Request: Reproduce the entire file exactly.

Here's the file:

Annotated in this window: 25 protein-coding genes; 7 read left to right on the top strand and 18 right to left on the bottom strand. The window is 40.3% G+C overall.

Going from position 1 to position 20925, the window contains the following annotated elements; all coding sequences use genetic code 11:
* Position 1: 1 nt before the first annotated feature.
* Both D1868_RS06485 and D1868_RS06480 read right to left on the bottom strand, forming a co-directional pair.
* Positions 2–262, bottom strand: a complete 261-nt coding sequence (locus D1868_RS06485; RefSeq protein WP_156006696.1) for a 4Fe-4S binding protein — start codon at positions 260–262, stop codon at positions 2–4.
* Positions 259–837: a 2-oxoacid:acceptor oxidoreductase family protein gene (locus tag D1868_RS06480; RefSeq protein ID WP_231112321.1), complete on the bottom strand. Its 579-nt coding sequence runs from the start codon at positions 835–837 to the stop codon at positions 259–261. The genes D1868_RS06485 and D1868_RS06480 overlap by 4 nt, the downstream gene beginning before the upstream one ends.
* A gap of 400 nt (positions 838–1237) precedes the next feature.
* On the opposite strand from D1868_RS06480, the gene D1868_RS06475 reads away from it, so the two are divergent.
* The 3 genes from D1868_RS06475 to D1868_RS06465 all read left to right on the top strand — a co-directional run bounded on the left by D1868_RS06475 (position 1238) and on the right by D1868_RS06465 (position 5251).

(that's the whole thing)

Annotated in this window: 25 protein-coding genes; 7 read left to right on the top strand and 18 right to left on the bottom strand. The window is 40.3% G+C overall.

Going from position 1 to position 20925, the window contains the following annotated elements; all coding sequences use genetic code 11:
* Position 1: 1 nt before the first annotated feature.
* Both D1868_RS06485 and D1868_RS06480 read right to left on the bottom strand, forming a co-directional pair.
* Positions 2–262, bottom strand: a complete 261-nt coding sequence (locus D1868_RS06485; RefSeq protein WP_156006696.1) for a 4Fe-4S binding protein — start codon at positions 260–262, stop codon at positions 2–4.
* Positions 259–837: a 2-oxoacid:acceptor oxidoreductase family protein gene (locus tag D1868_RS06480; RefSeq protein ID WP_231112321.1), complete on the bottom strand. Its 579-nt coding sequence runs from the start codon at positions 835–837 to the stop codon at positions 259–261. The genes D1868_RS06485 and D1868_RS06480 overlap by 4 nt, the downstream gene beginning before the upstream one ends.
* A gap of 400 nt (positions 838–1237) precedes the next feature.
* On the opposite strand from D1868_RS06480, the gene D1868_RS06475 reads away from it, so the two are divergent.
* The 3 genes from D1868_RS06475 to D1868_RS06465 all read left to right on the top strand — a co-directional run bounded on the left by D1868_RS06475 (position 1238) and on the right by D1868_RS06465 (position 5251).